# Hypothesis Tests

**Episode #4 of the course Introduction to statistics by Polina Durneva**

Hello!

Today, we will discuss the main ideas behind hypothesis tests and their interpretation with respect to statistical analysis.

**Two Types of Hypotheses**

In the previous lessons, we used confidence intervals to estimate a population parameter. For instance, if we want to know what percentage of high school seniors got accepted to college this year, we will select a random sample of high school seniors and survey them. Assuming a margin of error, we will use our estimated value and create a confidence interval, which contains the real percentage of high school seniors accepted to college. If a margin of error is 5% and 40% of our random sample was admitted to college, we can assume that between 35% and 45% of all high school seniors already got accepted to college this year.

However, we can also conduct hypothesis testing if we want to evaluate a certain claim about population. For instance, if someone were to claim that more than 50% of all high school seniors already got accepted to college (please note that hypothesis tests are always about population, but we use sample statistics to evaluate the tests), we would create null and alternative hypotheses.

Null hypothesis is the hypothesis that there is nothing going on in our population, while alternative hypothesis is the hypothesis we are testing for. Look at the above example: We have a sample of high school students, of which about 40% got into college. Then, we have someone claiming that more than 50% of high school students got accepted to college. In our hypothesis tests, we will test for the claim that more than 50% of high school students got in by setting up null and alternative hypotheses:

• Null hypothesis, denoted as H_{0}, is p = 0.4 (i.e., 40%, the proportion of high school students accepted to college).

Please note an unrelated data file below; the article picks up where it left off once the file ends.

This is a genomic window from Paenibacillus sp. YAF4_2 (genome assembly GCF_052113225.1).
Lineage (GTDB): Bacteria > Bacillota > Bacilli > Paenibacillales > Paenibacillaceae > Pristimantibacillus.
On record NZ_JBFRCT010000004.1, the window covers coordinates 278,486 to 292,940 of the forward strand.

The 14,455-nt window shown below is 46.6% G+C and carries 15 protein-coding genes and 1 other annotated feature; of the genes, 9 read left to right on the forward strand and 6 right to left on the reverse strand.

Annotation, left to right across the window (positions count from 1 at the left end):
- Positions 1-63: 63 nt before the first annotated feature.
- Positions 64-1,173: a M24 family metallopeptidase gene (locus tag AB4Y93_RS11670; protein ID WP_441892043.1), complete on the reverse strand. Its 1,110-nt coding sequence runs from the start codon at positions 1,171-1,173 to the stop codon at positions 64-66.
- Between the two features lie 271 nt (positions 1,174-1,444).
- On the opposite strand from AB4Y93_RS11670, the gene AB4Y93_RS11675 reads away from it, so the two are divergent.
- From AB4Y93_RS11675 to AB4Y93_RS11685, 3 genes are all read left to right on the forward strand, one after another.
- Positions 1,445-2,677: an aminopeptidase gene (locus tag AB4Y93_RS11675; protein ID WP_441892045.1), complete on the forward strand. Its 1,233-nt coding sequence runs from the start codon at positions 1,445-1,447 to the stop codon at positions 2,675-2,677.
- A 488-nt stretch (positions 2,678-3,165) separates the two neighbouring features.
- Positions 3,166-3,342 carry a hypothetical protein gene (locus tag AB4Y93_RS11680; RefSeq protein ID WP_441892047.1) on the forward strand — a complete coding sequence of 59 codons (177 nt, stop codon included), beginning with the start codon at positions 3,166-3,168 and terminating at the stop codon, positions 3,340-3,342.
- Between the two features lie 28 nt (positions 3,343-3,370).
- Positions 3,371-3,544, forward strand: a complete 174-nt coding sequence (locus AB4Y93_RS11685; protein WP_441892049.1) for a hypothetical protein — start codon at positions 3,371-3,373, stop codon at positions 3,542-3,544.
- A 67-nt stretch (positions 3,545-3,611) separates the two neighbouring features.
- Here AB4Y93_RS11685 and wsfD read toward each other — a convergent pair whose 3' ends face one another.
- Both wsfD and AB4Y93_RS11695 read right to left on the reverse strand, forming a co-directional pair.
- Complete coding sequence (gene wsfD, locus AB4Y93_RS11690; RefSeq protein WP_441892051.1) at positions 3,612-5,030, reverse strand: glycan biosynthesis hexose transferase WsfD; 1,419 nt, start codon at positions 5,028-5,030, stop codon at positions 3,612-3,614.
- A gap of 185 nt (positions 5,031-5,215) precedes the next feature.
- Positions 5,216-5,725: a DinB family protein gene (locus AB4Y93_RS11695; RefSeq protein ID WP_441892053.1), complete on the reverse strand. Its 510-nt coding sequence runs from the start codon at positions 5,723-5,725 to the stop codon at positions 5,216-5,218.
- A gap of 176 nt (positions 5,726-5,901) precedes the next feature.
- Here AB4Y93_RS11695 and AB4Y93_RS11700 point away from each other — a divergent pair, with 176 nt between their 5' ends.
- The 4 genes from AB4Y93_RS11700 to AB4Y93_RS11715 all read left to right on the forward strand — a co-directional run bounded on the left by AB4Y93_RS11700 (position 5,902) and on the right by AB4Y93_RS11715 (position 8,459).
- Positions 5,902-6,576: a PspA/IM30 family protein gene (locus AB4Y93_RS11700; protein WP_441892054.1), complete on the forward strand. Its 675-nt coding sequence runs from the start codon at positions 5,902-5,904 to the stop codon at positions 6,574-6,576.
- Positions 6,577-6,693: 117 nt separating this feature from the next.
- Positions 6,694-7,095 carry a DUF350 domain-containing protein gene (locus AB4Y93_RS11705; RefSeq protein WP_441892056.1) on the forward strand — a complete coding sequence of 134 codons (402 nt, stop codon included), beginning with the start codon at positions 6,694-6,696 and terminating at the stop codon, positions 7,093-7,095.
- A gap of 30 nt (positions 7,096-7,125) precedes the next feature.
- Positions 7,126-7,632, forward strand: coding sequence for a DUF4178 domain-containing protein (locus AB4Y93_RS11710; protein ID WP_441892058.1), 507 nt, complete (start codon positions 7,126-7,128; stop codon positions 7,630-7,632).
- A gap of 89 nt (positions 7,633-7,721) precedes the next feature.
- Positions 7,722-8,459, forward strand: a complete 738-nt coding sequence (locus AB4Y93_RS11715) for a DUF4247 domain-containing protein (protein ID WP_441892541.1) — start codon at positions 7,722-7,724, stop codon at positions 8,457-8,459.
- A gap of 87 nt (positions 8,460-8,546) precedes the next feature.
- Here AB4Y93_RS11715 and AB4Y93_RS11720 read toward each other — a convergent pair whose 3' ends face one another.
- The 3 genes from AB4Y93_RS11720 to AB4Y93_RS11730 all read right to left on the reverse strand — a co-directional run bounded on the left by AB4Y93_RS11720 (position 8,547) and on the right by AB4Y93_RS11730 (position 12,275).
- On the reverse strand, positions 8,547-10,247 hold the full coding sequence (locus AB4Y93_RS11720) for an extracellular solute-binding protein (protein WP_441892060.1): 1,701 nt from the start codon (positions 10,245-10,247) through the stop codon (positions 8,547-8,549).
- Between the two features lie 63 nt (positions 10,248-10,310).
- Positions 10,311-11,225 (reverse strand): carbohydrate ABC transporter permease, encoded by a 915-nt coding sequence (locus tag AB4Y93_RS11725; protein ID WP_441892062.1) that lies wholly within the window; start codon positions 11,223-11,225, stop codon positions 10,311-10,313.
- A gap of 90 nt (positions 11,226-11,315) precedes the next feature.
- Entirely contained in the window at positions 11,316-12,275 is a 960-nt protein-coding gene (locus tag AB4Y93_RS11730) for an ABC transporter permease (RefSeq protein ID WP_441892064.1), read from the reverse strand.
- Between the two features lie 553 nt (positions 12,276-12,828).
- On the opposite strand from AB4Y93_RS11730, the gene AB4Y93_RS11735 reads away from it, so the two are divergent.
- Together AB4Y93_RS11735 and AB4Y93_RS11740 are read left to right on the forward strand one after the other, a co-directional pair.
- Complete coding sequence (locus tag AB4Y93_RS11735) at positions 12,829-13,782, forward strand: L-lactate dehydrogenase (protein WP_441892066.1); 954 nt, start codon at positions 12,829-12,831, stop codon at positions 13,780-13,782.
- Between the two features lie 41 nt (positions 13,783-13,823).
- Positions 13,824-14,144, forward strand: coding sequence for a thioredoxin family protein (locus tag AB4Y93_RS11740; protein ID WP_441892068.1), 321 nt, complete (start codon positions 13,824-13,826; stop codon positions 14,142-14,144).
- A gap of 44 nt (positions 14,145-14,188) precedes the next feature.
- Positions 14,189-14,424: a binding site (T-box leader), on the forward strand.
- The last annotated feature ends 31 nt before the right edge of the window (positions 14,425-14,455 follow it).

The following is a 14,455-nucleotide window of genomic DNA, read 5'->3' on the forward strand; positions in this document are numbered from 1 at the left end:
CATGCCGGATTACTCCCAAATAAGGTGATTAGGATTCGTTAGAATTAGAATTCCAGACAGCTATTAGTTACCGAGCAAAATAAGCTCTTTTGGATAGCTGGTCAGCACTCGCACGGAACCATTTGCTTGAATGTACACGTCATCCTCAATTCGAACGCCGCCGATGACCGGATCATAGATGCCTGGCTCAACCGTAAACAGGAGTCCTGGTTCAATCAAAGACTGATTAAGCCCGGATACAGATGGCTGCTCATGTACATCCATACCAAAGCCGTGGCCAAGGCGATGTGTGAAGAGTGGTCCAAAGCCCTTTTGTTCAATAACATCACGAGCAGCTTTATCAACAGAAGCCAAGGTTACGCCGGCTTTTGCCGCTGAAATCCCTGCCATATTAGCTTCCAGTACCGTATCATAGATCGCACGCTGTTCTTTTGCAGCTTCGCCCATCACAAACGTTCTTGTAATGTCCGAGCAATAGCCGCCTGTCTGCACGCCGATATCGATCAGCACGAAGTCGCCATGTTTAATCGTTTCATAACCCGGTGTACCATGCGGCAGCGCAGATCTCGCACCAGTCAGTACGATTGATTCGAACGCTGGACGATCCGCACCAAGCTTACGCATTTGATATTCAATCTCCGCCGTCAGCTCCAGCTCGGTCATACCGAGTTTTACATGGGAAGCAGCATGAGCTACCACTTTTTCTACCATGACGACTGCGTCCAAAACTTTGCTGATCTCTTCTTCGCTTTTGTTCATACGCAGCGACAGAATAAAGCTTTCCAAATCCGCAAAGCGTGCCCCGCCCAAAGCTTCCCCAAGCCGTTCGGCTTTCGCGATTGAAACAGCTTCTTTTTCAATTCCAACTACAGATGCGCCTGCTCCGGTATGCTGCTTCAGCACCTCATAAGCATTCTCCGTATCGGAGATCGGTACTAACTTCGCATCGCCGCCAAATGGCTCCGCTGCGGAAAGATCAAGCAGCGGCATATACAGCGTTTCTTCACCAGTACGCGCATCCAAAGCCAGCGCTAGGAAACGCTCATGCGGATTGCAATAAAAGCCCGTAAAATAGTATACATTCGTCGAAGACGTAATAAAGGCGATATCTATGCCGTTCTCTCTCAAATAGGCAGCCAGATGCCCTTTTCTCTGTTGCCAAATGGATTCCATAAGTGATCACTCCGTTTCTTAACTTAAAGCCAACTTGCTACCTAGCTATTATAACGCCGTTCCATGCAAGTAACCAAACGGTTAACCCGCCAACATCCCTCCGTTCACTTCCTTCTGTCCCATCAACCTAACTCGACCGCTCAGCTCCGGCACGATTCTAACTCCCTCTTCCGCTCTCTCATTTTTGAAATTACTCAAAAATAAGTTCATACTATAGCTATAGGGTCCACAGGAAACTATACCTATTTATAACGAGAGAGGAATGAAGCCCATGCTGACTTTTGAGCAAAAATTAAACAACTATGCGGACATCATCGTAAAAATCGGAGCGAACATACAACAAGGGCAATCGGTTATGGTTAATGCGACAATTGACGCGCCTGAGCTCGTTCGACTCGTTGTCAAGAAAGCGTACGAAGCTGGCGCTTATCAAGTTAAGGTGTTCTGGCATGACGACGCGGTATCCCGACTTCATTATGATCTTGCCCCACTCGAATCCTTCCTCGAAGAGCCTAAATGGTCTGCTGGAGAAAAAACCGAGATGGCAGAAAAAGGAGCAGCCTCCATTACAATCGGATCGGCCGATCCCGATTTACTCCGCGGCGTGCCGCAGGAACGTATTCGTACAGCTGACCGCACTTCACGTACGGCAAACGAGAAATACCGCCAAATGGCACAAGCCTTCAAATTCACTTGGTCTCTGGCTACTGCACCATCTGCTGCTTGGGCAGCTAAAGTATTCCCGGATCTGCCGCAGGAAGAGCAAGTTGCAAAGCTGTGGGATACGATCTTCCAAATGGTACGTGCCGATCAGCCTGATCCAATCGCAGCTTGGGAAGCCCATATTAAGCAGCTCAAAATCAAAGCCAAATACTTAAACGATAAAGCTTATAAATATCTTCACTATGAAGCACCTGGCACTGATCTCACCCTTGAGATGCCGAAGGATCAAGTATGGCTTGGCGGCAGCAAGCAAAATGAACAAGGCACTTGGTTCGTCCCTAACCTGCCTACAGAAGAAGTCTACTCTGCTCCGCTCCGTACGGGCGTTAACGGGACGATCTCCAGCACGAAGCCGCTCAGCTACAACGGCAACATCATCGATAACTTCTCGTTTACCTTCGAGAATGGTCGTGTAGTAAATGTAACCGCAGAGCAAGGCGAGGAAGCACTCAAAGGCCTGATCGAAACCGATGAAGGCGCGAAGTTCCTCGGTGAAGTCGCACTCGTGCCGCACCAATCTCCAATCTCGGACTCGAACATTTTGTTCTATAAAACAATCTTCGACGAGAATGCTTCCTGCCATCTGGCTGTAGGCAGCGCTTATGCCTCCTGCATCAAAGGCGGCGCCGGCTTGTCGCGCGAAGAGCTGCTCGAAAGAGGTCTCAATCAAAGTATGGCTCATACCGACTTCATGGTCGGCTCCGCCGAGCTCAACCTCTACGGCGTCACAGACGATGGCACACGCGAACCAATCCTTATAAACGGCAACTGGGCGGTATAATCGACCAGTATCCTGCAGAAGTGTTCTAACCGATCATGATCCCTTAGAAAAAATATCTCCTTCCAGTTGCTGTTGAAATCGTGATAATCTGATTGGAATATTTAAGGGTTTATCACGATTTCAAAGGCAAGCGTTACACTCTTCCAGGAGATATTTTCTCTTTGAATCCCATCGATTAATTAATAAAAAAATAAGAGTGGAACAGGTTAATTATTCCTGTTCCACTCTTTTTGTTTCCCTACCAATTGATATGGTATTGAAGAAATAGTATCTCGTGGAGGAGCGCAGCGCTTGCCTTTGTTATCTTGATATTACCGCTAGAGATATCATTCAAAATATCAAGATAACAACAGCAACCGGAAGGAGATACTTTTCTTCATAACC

• Alternative hypothesis, denoted as H_{A}, is p > 0.4 (the proportion of high school students accepted to college is higher than 0.4). Please note that even if the claim was about 50% of high school students accepted to college, 50% is still higher than 40%. We need to be consistent in the formulation of hypotheses, and thus we have p > 0.4 instead of p > 0.5 in our alternative hypothesis.

Once we conduct statistical tests, we will be able to either reject or fail to reject null hypothesis. If we gather enough evidence to reject null hypothesis, we can conclude that we have enough evidence to support alternative hypothesis. However, if we do not gather enough evidence for alternative hypothesis, we fail to reject null hypothesis. Failure to reject null hypothesis does not mean that we have to accept this hypothesis; it only means that we do not have enough evidence to reject it.

**Two Types of Errors**

In statistics, there are two types of errors associated with hypothesis tests. Type I error, called false positive, occurs when someone incorrectly rejects null hypothesis. For instance, we might have accidentally found some evidence to support the alternative hypothesis described in the previous section. Thus, we would claim that the proportion of high school seniors already accepted to college is higher than 40%, while it is actually not true.

Type II error, called false negative, occurs when someone incorrectly fails to reject null hypothesis. In our example of high school seniors, it would be mean that the proportion of high school seniors admitted to college is actually higher than 40%, but we did not find enough evidence to support such claim.

That’s it for today. Tomorrow, we will proceed to p-values, which can be used to evaluate null and alternative hypotheses.

See you,

Polina

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